Benedikt Sobotka made a stand against child labour at cobalt mines

Benedikt Sobotka: We have a responsibility towards children in countries where our company extracts unprocessed trash to the batteries industry.

Hydrocarbons remain the main supply of energy in 2019. Nevertheless, people in civilized world have become increasingly choosing electric cars, as petrol and diesel engines emit co2 businesscasestudies.co.uk in to the atmosphere and pollute the environment with nitrogen and sulphur compounds. The number of electric cars will reach up to 130 million towards the end of 2030 and every home and office will likely use smart devices ran by batteries. Oslo, Hamburg, Copenhagen, Paris, London, Madrid already stated that they’ll ban all vehicles implementing petrol or diesel fuel in central areas. The way things are going, batteries will replace the environmentally damaging coal and oil as fuel sources.

Minerals for batteries have to be extracted and processed with robust safety standards, proper working conditions, norms for responsible extraction and business ethics at heart.

Global social responsibility

Take, for instance, cobalt. Over two thirds of cobalt are extracted inside the Democratic Republic from the Congo. Cobalt mining brings a lot of employment for folks all over DRC but a substantial percentage may be tainted by illegal child labour.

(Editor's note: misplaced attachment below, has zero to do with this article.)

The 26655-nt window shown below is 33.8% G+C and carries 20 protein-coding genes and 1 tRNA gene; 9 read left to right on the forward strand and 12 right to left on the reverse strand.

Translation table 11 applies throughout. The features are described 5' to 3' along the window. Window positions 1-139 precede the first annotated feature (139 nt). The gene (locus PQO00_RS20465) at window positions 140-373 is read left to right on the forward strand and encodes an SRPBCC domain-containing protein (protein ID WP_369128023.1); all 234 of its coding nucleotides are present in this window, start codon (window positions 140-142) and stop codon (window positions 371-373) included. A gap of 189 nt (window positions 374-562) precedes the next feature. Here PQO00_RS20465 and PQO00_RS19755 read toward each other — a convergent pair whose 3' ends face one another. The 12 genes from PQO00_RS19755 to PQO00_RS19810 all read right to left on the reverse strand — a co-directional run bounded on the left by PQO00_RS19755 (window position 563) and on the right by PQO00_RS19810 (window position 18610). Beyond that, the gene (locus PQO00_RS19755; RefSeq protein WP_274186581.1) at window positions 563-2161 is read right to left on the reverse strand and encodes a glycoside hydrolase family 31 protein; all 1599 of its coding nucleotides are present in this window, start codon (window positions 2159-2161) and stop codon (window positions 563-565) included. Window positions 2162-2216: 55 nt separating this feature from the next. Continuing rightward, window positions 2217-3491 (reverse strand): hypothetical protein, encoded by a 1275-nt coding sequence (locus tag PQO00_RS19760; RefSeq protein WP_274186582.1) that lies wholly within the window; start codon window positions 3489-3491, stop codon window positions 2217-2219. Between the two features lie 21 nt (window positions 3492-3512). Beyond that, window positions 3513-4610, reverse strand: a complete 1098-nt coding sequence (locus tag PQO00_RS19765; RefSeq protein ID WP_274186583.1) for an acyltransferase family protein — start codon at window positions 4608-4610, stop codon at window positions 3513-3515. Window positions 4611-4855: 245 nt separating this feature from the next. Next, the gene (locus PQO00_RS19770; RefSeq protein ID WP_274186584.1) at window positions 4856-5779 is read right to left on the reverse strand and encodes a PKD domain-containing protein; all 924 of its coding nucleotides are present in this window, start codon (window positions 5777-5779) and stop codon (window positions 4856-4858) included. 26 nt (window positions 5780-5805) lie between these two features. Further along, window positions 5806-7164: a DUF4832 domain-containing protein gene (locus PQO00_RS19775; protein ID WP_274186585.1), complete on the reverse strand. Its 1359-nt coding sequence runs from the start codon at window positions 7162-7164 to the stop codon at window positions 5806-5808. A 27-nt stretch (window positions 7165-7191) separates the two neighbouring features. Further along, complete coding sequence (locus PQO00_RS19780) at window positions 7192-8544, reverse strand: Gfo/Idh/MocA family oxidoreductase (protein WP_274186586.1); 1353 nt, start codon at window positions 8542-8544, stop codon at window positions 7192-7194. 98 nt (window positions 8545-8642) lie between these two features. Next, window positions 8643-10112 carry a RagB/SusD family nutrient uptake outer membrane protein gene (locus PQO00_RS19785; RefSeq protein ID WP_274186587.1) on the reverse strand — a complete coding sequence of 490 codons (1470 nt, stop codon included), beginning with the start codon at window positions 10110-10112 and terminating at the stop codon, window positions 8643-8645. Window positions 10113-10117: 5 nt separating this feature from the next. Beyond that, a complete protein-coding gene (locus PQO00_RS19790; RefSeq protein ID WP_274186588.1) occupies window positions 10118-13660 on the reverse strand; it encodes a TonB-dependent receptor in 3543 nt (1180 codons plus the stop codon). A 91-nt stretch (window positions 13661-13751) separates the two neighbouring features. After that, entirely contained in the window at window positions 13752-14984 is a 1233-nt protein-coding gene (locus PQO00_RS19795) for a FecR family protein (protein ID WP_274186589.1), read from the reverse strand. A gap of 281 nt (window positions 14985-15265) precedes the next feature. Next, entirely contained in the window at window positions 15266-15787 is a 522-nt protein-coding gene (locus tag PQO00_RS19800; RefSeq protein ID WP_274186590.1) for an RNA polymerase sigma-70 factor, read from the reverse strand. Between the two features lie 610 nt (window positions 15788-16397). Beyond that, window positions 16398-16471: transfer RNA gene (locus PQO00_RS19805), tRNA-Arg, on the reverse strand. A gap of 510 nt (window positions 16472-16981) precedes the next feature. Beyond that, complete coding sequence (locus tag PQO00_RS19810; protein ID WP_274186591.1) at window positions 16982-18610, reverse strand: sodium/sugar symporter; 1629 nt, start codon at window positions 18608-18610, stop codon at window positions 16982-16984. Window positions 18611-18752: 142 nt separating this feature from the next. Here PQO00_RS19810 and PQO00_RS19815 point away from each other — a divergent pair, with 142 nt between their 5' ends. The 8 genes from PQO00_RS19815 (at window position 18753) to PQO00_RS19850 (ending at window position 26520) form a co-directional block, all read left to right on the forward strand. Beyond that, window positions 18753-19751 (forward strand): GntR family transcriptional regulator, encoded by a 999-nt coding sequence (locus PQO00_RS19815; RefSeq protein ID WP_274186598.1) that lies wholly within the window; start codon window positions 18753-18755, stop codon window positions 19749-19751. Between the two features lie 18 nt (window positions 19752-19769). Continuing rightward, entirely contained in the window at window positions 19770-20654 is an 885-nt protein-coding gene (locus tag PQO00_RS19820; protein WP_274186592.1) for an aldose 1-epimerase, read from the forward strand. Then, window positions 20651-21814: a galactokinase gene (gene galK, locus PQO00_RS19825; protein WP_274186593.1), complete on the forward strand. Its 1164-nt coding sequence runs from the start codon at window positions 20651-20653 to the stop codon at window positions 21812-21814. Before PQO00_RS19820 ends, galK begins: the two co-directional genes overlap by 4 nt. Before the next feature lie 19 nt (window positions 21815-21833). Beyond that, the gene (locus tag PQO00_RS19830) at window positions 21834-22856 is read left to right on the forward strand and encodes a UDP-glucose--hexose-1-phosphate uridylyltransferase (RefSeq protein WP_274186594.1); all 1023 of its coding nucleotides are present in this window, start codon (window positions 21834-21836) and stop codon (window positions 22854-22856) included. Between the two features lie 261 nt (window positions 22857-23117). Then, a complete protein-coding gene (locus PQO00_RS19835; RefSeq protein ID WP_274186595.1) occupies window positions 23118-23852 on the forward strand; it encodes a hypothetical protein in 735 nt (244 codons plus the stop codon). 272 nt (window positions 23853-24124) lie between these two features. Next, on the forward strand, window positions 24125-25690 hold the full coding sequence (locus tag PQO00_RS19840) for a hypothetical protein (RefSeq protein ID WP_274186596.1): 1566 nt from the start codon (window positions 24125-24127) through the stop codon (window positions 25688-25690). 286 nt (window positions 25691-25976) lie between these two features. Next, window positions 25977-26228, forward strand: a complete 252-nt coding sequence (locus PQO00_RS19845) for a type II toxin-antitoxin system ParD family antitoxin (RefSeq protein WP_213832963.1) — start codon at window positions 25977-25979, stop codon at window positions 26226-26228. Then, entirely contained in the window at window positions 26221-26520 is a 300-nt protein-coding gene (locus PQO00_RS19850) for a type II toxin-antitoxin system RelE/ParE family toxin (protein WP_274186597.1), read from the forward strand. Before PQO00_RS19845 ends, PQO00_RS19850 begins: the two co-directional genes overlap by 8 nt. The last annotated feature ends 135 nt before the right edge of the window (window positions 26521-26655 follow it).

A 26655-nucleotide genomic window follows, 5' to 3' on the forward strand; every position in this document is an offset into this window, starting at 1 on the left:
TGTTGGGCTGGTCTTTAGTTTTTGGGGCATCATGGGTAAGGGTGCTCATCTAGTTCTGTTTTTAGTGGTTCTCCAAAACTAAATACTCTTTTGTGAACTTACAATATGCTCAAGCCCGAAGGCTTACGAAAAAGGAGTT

In 2017, world leading companies including BASF, Enel and Volkswagen met at the World Economic Forum annual meeting in Davos to talk about business ethics in minerals extraction to the manufacture of batteries. As a result, the firms joined together to found the Global Battery Alliance, with Eurasian Resources Group as being a founding member, targeted at prohibiting the usage of child labour and promoting battery recycling to increase the sustainability in the industry.

The CEO of Eurasian Resources Group, Benedikt Sobotka reiterated the business’s dedication to help tackle child labour in the Democratic Republic of the Congo. He hopes that over the Alliance and collaboration between major companies, international organisations and civil society, the illegal involvement of youngsters in mining in the battery supply chain will likely be addressed.

Eurasian Resources Group supports children in the DRC

Through longstanding partnerships including while using Good Shepherd Sisters and Pact, Eurasian Resources Group is targeted on helping tackle child labour and strengthen child protection norms.

In 2018 and early 2019, ERG continued to guide over 10,000 students through its educational initiatives in the DRC.

Benedikt Sobotka, CEO of Eurasian Resources Group, holds the global battery sector should confer benefits to its participants throughout the value chain including children and local communities inside the DRC.